It's a shame what's become of The Game
By Pete Fiutak
Of course, here comes the predictable backlash from those thinking that Michigan is a dud under Rich Rodriguez, and there will be those who wrongly suggest that a coaching change is needed, which would set the program back another three years when all that’s needed is a few defensive playmakers.
No, this 37-7 loss isn’t about Michigan; it’s about the consistent greatness of Ohio State.
Ohio State football is a runaway monster, evidenced by the bizarre, sky-is-falling reaction to a loss at Purdue last year. The pressure in Columbus may be greater than at any program in America, and yet Jim Tressel produces year after year after year, with a sixth straight Big Ten championship and a seventh straight win over Michigan.
In a year when Texas has gone into the tank, Florida has been lousy, and USC hasn’t been able to begin the rebuilding process from NCAA sanctions, Ohio State keeps on rolling along with another title, another BCS appearance, and another great season.
Of course, Michigan isn’t back to being Michigan yet, but it’s hardly Eastern Michigan. The Wolverines are going to a bowl game thanks to an offense that came into the game ranked fifth in the nation and first in the Big Ten in both total yards and rushing, and the Buckeyes allowed just seven points and a harmless 351 yards. Part of the reason was because Michigan struggled, but Ohio State made that happen.
How dominant have the Buckeyes been this season? Outside of the loss at Wisconsin and the thriller at Iowa, they won every game by double digits, and without having to breathe hard in any of them. Third in the nation in total defense and ninth in scoring, this was a typical Ohio State team and a typical season.
Enjoy it, Buckeye fans, and don’t just assume this is the norm. With yet another blowout win over the Wolverines, the program is anything but typical.
By Richard Cirminiello
I respect the history of this rivalry. And I understand the passion that runs through the veins of the fans and players closest to the game.
The rest of us? We don’t get it so much, especially at a time when Michigan has helped make the game so perennially one-sided. Oh, and the rivalry would have been every bit as hideous in October as it wound up being on Nov. 27.
The Wolverines have lost seven straight to Ohio State (insert yawn here). The last four have been decided by double-digits, including Saturday’s 37-7 snoozer, which stopped being competitive before halftime.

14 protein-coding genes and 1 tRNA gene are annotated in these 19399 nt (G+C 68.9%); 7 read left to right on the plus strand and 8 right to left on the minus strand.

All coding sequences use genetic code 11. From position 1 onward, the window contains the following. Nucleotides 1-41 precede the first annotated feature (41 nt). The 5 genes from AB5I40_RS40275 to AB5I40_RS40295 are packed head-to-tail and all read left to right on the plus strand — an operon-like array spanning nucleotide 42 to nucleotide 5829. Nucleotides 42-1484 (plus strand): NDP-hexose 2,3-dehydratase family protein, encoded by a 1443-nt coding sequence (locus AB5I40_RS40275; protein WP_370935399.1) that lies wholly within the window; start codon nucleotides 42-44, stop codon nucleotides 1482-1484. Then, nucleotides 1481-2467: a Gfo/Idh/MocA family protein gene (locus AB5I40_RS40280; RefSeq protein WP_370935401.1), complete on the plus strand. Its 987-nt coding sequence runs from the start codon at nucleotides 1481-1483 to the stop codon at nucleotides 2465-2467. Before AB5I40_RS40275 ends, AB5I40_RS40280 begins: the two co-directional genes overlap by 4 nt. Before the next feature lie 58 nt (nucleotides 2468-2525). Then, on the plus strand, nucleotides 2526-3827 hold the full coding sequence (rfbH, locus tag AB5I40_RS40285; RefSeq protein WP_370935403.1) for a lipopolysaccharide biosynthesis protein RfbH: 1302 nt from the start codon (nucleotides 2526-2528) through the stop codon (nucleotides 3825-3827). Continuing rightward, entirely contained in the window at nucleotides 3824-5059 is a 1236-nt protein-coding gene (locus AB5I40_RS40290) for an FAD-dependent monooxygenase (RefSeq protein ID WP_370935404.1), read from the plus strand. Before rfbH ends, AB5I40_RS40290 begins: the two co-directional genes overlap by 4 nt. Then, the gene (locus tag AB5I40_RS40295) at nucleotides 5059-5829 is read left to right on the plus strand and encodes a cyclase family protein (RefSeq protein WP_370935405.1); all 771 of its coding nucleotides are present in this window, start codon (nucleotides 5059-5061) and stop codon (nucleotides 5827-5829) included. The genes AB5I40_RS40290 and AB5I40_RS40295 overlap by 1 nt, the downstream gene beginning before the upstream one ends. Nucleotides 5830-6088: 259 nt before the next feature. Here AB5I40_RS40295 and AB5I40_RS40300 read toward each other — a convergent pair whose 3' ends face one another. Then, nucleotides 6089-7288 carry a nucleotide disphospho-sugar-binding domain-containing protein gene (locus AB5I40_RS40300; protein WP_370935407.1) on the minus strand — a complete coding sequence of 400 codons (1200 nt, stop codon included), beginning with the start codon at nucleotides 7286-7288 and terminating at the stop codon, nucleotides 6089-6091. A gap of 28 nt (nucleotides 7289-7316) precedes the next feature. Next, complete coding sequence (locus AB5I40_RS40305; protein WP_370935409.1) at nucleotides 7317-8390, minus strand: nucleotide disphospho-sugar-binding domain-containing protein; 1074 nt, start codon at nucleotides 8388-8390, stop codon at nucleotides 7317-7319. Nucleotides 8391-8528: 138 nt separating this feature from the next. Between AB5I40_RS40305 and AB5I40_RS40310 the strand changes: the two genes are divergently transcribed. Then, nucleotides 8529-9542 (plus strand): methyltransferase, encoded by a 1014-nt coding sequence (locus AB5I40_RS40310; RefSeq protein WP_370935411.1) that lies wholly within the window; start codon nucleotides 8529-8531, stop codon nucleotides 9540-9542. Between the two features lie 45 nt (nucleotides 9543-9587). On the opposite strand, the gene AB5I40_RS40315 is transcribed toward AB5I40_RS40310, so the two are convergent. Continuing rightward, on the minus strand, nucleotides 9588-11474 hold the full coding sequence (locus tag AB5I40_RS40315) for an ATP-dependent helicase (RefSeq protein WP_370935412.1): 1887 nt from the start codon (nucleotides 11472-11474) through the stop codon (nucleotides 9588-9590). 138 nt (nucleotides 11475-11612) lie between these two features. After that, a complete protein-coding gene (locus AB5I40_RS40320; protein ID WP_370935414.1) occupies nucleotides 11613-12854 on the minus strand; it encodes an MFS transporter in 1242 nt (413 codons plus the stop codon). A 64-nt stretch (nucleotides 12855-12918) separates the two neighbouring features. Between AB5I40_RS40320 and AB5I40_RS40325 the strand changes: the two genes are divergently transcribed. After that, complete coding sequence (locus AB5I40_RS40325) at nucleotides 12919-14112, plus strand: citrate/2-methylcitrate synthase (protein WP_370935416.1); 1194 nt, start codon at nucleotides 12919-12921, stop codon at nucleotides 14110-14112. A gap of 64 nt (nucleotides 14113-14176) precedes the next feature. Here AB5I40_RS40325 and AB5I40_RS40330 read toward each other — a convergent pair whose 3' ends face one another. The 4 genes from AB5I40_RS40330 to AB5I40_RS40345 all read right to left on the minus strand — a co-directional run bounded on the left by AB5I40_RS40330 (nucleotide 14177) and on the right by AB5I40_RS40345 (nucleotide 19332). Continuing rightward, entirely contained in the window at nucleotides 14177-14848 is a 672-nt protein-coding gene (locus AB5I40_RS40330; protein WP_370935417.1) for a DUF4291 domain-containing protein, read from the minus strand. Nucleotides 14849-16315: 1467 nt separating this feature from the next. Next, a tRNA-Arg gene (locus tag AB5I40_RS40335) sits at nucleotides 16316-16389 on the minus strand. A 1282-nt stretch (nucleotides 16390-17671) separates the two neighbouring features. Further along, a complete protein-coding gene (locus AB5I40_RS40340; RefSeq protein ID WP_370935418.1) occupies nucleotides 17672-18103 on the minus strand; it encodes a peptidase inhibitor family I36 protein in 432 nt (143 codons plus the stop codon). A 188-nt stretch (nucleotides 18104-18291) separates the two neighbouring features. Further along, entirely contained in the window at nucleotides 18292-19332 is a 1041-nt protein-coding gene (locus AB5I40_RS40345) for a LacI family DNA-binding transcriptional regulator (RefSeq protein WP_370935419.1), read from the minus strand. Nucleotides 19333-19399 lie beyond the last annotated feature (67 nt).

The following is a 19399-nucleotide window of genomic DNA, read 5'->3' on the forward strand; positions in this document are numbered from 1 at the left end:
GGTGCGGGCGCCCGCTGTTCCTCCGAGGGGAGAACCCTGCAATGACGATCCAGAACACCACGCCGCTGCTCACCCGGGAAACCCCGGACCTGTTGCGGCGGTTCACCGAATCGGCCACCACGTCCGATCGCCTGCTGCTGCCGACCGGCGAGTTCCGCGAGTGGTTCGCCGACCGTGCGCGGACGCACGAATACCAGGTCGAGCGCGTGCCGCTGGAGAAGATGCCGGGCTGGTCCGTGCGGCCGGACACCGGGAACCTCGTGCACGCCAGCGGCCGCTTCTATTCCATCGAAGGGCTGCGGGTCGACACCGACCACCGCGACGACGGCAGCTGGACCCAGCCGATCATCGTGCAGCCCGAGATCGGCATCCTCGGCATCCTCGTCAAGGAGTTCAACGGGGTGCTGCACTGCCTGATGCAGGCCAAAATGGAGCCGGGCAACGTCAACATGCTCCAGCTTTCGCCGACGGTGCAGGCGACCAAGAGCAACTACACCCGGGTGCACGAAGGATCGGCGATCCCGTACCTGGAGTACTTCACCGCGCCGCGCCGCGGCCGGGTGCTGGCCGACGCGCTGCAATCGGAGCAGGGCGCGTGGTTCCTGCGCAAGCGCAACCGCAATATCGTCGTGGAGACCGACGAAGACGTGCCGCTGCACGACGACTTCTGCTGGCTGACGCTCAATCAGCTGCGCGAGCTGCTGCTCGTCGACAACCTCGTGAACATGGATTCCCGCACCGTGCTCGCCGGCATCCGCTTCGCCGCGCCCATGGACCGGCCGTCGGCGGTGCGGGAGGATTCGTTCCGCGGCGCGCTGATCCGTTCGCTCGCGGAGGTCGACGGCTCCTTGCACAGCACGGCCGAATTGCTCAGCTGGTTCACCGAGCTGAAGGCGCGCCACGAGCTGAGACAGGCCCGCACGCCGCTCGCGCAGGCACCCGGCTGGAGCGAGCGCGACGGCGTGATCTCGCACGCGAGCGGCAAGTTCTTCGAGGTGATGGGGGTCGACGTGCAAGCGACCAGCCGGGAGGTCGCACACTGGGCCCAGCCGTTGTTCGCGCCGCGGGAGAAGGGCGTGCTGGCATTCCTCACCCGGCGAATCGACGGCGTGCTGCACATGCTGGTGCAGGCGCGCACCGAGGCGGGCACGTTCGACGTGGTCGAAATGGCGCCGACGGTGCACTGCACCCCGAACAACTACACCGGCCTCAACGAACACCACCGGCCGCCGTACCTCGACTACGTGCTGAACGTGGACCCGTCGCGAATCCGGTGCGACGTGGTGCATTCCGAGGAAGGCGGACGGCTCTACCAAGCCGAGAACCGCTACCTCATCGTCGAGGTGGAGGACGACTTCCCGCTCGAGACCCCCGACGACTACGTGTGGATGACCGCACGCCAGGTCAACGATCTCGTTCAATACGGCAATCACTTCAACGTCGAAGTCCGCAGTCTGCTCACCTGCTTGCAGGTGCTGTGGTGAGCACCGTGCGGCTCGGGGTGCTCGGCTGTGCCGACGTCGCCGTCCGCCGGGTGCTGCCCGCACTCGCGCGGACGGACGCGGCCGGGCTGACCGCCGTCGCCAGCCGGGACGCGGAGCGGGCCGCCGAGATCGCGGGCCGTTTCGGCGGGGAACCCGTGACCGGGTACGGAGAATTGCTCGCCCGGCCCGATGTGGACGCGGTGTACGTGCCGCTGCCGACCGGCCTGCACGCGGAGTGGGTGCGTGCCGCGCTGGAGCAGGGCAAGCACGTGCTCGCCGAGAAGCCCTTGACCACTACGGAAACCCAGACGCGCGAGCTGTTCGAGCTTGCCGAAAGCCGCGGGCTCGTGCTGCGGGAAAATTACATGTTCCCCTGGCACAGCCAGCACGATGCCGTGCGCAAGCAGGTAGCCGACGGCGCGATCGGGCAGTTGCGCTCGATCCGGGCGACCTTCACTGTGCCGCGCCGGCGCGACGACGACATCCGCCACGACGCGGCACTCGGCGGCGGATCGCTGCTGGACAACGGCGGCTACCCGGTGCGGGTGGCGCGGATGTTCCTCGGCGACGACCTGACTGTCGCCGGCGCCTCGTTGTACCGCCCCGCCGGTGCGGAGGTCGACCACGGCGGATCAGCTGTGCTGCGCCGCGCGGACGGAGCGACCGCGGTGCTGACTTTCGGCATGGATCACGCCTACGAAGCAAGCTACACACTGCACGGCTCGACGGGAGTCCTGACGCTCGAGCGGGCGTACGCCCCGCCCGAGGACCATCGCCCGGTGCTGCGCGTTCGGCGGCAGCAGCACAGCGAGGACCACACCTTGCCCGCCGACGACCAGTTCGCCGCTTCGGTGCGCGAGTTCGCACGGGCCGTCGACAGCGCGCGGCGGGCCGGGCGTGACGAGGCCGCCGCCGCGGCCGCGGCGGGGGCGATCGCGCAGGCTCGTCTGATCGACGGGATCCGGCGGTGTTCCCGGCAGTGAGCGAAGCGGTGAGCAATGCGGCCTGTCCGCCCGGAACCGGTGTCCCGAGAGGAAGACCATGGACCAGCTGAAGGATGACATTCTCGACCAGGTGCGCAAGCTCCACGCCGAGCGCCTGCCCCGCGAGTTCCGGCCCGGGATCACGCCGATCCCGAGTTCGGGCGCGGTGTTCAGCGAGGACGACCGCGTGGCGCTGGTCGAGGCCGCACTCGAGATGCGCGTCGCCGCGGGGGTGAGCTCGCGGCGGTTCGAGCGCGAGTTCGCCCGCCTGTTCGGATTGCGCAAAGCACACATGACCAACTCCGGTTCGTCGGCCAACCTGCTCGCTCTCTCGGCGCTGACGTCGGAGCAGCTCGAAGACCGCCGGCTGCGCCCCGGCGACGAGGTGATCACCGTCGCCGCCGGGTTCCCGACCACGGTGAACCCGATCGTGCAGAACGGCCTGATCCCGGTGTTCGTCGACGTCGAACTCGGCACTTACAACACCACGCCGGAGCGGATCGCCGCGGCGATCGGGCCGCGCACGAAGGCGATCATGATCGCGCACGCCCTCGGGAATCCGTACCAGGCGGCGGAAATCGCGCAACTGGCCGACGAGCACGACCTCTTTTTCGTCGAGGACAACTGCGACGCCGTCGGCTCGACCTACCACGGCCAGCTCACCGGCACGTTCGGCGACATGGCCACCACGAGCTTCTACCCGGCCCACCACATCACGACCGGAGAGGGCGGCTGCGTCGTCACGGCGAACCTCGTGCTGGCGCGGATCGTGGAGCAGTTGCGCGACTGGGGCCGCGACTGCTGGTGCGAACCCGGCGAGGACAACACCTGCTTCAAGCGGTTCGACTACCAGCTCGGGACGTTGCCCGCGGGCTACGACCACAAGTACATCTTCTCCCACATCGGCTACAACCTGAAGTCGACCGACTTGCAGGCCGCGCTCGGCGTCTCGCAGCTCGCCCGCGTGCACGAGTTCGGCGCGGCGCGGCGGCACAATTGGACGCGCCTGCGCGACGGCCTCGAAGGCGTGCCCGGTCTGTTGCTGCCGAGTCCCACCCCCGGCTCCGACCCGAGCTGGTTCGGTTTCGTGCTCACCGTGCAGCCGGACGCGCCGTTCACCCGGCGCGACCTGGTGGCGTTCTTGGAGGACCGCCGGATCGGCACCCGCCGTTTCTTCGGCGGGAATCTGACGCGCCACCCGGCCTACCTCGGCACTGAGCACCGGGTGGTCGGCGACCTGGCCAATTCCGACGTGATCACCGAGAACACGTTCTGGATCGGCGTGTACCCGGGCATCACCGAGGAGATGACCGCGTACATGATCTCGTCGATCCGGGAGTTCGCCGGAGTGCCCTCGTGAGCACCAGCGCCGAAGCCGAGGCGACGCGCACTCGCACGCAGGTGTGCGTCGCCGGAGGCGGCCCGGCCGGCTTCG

The fading national interest in the game certainly isn’t the fault of the Buckeyes, who have held up their end of the bargain under Jim Tressel. Ohio State is always relevant. Michigan hasn’t been important outside the Big Ten in years, the underlying reason that this game hasn’t captured my imagination in some time.
So what happens to Rich Rodriguez? Unless you can score really big with, say, a Jim Harbaugh, I’d suggest the Wolverines give him another year to reshape the defensive staff and develop Denard Robinson into a national star.
That said, this proud program deserves much better than it’s been getting under Rodriguez. While an overnight transformation with a new system was improbable, 15-21 over three years is unacceptable. While Michigan took steps in the right direction this year, Saturday’s meltdown in Columbus was further proof of how far it still has to go.
By Matt Zemek
The Michigan-Ohio State rivalry has become predictably one-sided, embarrassingly uneven, and devoid of the electricity that regularly did – and should – characterize the most treasured rivalry in major college football.
Army-Navy is special for reasons that transcend the gridiron. Auburn-Alabama is the nastiest backyard feud you’ll ever see, loaded with plentiful portions of pigskin passion and unbridled hatred that are seared into the marrow of every Plainsman or Tider.
Michigan-Ohio State, though, is the classic collision on late-November Saturdays. It’s the manly Midwest matchup at noon, with long shadows stretching across the field on a day when you can see the breaths of the participating players. It’s the updated version of Woody and Bo, the Scarlet and Gray versus the Maize and Blue. This game needs life and color, instead of being drained of all drama and intrigue. College football soars when Buckeyes-Wolverines is a must-see event and a television destination.
For the past three years, however, this American sports gem has lost its luster. "The Game" is not necessarily unwatchable; Ohio State sure looks good when it takes the field against its hated rival. The searing indictment of this clash is that there’s no need to watch after the middle of the third quarter; the outcome all but decided by then.
Why have the last three editions of The Game merited a click-away on the remote control before the final few minutes of regulation? Two words: Richard Rodriguez.
We’ll see what the University of Michigan and a fella named David Brandon (the school’s athletic director) do when Stanford’s regular-season finale concludes against Oregon State. Until Michigan decides to do something about its coaching situation, we’ll see more Buckeye blowouts in a special series that is currently bereft of ballast.